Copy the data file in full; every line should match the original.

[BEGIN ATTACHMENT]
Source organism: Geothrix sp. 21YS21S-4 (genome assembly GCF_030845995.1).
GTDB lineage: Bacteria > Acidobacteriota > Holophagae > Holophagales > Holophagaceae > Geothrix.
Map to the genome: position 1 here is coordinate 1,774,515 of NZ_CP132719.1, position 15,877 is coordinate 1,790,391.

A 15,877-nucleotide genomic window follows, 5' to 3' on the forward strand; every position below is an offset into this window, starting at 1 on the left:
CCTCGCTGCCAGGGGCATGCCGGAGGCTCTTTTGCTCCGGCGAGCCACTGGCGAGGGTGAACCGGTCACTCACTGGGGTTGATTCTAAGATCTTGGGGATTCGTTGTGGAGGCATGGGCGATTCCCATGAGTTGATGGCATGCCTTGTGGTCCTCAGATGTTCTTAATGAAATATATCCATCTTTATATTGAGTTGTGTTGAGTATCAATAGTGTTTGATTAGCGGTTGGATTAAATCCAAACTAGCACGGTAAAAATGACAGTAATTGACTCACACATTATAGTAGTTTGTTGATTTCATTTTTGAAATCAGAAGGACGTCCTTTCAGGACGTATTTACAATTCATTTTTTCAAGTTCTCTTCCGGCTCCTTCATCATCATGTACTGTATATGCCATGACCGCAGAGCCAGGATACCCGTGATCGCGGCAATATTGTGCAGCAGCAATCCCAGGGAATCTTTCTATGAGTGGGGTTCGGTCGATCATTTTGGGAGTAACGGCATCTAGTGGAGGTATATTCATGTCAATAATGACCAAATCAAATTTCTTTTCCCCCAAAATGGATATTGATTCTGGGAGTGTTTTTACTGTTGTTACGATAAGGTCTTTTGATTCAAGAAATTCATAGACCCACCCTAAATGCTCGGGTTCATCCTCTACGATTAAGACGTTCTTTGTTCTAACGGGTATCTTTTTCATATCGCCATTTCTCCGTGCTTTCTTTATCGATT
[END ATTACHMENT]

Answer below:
Source organism: Geothrix sp. 21YS21S-4 (genome assembly GCF_030845995.1).
GTDB lineage: Bacteria > Acidobacteriota > Holophagae > Holophagales > Holophagaceae > Geothrix.
Map to the genome: position 1 here is coordinate 1,774,515 of NZ_CP132719.1, position 15,877 is coordinate 1,790,391.

A 15,877-nucleotide genomic window follows, 5' to 3' on the forward strand; every position below is an offset into this window, starting at 1 on the left:
CCTCGCTGCCAGGGGCATGCCGGAGGCTCTTTTGCTCCGGCGAGCCACTGGCGAGGGTGAACCGGTCACTCACTGGGGTTGATTCTAAGATCTTGGGGATTCGTTGTGGAGGCATGGGCGATTCCCATGAGTTGATGGCATGCCTTGTGGTCCTCAGATGTTCTTAATGAAATATATCCATCTTTATATTGAGTTGTGTTGAGTATCAATAGTGTTTGATTAGCGGTTGGATTAAATCCAAACTAGCACGGTAAAAATGACAGTAATTGACTCACACATTATAGTAGTTTGTTGATTTCATTTTTGAAATCAGAAGGACGTCCTTTCAGGACGTATTTACAATTCATTTTTTCAAGTTCTCTTCCGGCTCCTTCATCATCATGTACTGTATATGCCATGACCGCAGAGCCAGGATACCCGTGATCGCGGCAATATTGTGCAGCAGCAATCCCAGGGAATCTTTCTATGAGTGGGGTTCGGTCGATCATTTTGGGAGTAACGGCATCTAGTGGAGGTATATTCATGTCAATAATGACCAAATCAAATTTCTTTTCCCCCAAAATGGATATTGATTCTGGGAGTGTTTTTACTGTTGTTACGATAAGGTCTTTTGATTCAAGAAATTCATAGACCCACCCTAAATGCTCGGGTTCATCCTCTACGATTAAGACGTTCTTTGTTCTAACGGGTATCTTTTTCATATCGCCATTTCTCCGTGCTTTCTTTATCGATT